Wednesday, June 25, 2008

Sacred & Secular Belief (Or, Why I Am Not a Democrat) Part 4

In case you were curious: part 1, 2, and 3.

"Vote your conscience." I'm sure I've heard this plenty of times. When you don't know who to vote for, then you should vote your conscience. It's a wonderful sentiment, except that it's a terrible idea. I'm convinced that voting your conscience leads to a bloated, over-sized government with a god-complex.

Today, we look to the government for that which the ancients looked to their gods. Bad harvest? Look to the government for help. Lost your job? Go to the government. Drought? Call Washington. The Government is our Pantheon. Washington is our Mount Olympus.

The State has stepped where it does not belong. It has dangerously overflowed its banks. There is nothing for which we do not instinctively look to the government first. Elections are won and lost based on inane promises of controlling something as trivial and fickle as the market price of a gallon of gasoline. It is truly absurd.

Voting your conscience makes sense only for those who are unwilling to fulfill the calling of the Church in the world. Voting your conscience is passing the buck. You're hiring someone else to do the work you are called to do.

Teddy Roosevelt's father hired a man to fight in the Civil War on his behalf. His situation was understandably difficult. He was from New York, and his wife was from the South. How could he go to war against his own brothers-in-law. Still, Teddy never did live down the shame of his father's choice.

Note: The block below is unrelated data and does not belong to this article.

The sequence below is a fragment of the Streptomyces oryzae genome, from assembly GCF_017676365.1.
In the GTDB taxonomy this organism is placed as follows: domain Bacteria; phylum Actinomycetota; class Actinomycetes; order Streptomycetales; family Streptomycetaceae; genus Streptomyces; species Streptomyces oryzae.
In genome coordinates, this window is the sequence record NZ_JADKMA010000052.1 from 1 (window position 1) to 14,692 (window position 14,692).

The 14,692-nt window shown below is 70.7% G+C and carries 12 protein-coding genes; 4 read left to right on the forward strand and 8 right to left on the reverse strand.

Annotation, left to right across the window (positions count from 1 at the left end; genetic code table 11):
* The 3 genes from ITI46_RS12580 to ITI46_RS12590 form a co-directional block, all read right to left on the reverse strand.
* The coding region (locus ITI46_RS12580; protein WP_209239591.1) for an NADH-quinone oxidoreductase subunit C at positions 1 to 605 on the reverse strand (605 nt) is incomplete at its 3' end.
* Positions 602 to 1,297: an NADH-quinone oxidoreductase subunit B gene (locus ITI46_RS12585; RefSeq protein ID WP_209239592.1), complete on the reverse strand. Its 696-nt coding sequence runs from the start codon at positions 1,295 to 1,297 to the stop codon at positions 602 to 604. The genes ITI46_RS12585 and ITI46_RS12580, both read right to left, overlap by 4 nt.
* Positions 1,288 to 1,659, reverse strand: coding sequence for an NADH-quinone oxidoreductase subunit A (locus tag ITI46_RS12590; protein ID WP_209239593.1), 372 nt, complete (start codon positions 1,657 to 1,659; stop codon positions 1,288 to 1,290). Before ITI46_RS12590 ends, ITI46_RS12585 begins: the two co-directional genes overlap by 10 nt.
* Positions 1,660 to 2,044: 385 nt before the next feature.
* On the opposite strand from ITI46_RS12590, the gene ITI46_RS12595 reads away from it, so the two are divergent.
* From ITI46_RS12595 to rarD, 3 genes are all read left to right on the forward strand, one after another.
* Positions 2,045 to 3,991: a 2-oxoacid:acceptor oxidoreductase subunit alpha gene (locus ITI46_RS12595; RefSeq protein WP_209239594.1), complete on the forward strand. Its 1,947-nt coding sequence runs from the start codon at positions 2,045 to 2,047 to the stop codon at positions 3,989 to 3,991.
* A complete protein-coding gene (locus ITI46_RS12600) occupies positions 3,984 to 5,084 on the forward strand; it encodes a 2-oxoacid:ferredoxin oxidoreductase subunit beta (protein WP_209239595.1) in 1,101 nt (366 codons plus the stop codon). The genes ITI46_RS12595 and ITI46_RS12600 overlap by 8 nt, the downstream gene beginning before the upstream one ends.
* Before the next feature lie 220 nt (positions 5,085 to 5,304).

The same thing is happening in the Church today. We are hiring a political party to go to war on our behalf. We are turning to a presidential candidate who wants to turn the mission of the Church into the will of the State. Of all the ways the Church has prostituted herself, this is perhaps one of the most deceptive. When has it ever worked out well for Jesus when his bride has linked arms with the State? When has the body of Christ ever needed the long arm of the law to fulfill its mission?

Don't vote your conscience, obey it. Then, if you must, go and vote your intellect. Vote for the candidate who is most likely to gather the government back within its proper boundaries. Vote for the candidate who understands that the State can never do the work of the Church, and who will limit the size and scope of the State appropriately.

I've come to understand that my secular belief, my political philosophy, ought not to mirror my sacred belief. Rather, my secular belief ought to create space for the sacred. My philosophy must create room for my theology to be practiced.

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